You should have seen the agony in those lovely brown eyes. It was divine, and very gently I put my hands to her. I haven't been alone with a prisoner for a long time. She was so helpless and pathetic. It was lovely. Very slowly I slid a hand up between her lovely smooth thighs, and yes she was completely naked, and as I made her squirm I told her how pretty she was, and how lovely she was going to look chained to the stake, wriggling so sweetly as the flames come closer and closer! Oh my dear I was being such a bitch. It was gorgeous.


The head wardress came then with the blacksmith, an old but sturdy woman, who sized her up with a practiced eye for shackles and chains, and having made her calculation she stood in front of her with hands on hips and gave her a short sharp lecture. “When I come for you I stand for no nonsense, understand?” That's all she said, but the girl was still whimpering too much to answer, and the woman went without another word, leaving the wardress and I alone with her. The wardress pulled her head up by her hair. “Pretty isn't she.” she said, and callously added “I do so hope you realise dear girl how horribly you're going to suffer,” and with that she let her head slump forward again and we left her crying still.

In the punishment yard I saw they were placing the last of the faggots of wood across the top of the pyre. It wasn't a big one for her because she was only slight in build, and if they have any remains here they go into a bird net over the river for the buzzards to pick at. That's what they do here. Sister Augusta loves birds.

A couple of the nuns were now trampling on the faggots to make sure they were firm enough to stand on, and another couple were pouring some lamp oil on the furze and brushwood around the edge which I didn't think was necessary. It all looked very dry to me. But, by then, it was time for lunch.

I must remember to bring you home a bottle of their Summer Red as they call it. It's ideal served with any red meat I would imagine, but with venison I do assure you it is simply divine. It has an aroma that is hard to describe, I think it may portray a hint of elderberry, but what ever it is you will go into ecstasies I promise you. Especially after the third or fourth glass. I know what you're like don't I my darling?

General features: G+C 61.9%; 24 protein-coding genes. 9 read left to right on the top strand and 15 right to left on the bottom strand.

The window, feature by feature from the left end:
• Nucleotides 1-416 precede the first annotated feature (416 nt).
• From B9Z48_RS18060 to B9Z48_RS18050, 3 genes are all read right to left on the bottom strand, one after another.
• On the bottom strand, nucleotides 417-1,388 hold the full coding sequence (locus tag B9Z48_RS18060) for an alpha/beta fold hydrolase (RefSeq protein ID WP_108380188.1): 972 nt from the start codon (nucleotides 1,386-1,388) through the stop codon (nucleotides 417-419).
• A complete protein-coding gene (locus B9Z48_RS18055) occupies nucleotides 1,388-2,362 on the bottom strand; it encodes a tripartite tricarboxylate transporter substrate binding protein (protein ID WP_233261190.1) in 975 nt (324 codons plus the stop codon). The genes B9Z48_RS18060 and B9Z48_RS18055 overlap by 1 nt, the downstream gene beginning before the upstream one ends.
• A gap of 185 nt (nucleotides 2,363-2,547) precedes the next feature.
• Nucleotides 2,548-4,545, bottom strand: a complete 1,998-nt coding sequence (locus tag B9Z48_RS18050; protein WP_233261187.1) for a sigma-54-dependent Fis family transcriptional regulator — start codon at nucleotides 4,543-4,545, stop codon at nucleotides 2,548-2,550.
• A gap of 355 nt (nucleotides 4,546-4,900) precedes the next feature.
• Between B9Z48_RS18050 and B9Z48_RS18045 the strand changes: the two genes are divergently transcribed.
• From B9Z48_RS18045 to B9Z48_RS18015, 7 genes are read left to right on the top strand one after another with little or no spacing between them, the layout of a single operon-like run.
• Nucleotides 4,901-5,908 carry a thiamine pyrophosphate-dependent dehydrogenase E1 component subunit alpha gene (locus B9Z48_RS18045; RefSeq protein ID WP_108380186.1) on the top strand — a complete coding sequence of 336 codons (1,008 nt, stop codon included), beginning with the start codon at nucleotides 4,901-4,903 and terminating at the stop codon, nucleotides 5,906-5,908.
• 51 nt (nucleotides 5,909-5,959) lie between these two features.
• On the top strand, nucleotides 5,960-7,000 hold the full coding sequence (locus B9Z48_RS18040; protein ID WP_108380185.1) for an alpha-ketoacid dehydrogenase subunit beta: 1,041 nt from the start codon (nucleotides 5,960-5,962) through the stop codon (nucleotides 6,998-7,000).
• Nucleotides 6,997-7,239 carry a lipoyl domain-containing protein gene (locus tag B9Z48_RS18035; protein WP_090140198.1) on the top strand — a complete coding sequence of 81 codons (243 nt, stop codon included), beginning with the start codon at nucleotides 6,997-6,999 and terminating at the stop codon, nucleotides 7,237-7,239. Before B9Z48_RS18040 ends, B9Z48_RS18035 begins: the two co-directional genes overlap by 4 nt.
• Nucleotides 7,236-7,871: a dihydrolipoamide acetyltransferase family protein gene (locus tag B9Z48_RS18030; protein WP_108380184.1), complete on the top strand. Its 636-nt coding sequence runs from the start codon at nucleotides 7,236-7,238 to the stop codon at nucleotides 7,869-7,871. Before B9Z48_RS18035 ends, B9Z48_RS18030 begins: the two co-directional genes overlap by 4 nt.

It may have been the wine, but considering the trauma she has inflicted upon herself over the last few days, Sister Augusta was in a very good mood and chatted cheerfully about this and that, until her deputy came and whispered something to her and she suddenly beamed at us all. She said “Well now, we have something to see to,” and with that she finished the last dregs in her glass, and we all did the same. The glasses smacked down onto the table, empty, and we followed her out.


It always gives me a thrill to see it. A neatly made pyre made of old bare branches tightly bundled and laid with bundles of brushwood, and standing in the midst of it all a nice tall wooden post waiting for a pretty girl.

They brought her out with undue haste I thought, but the blacksmith woman was right in what she'd said, she didn't stand for any nonsense. The girl, with filthy bare feet and still in just that flimsy little slip, was  brought out in terrible distress now, but she was such a lightweight she was quickly bundled past us and up onto the faggots. As one wardress stood holding the chains and shackles the other held her back against the stake, while the older woman pulled her arms right back behind the stake and shackled her wrists together.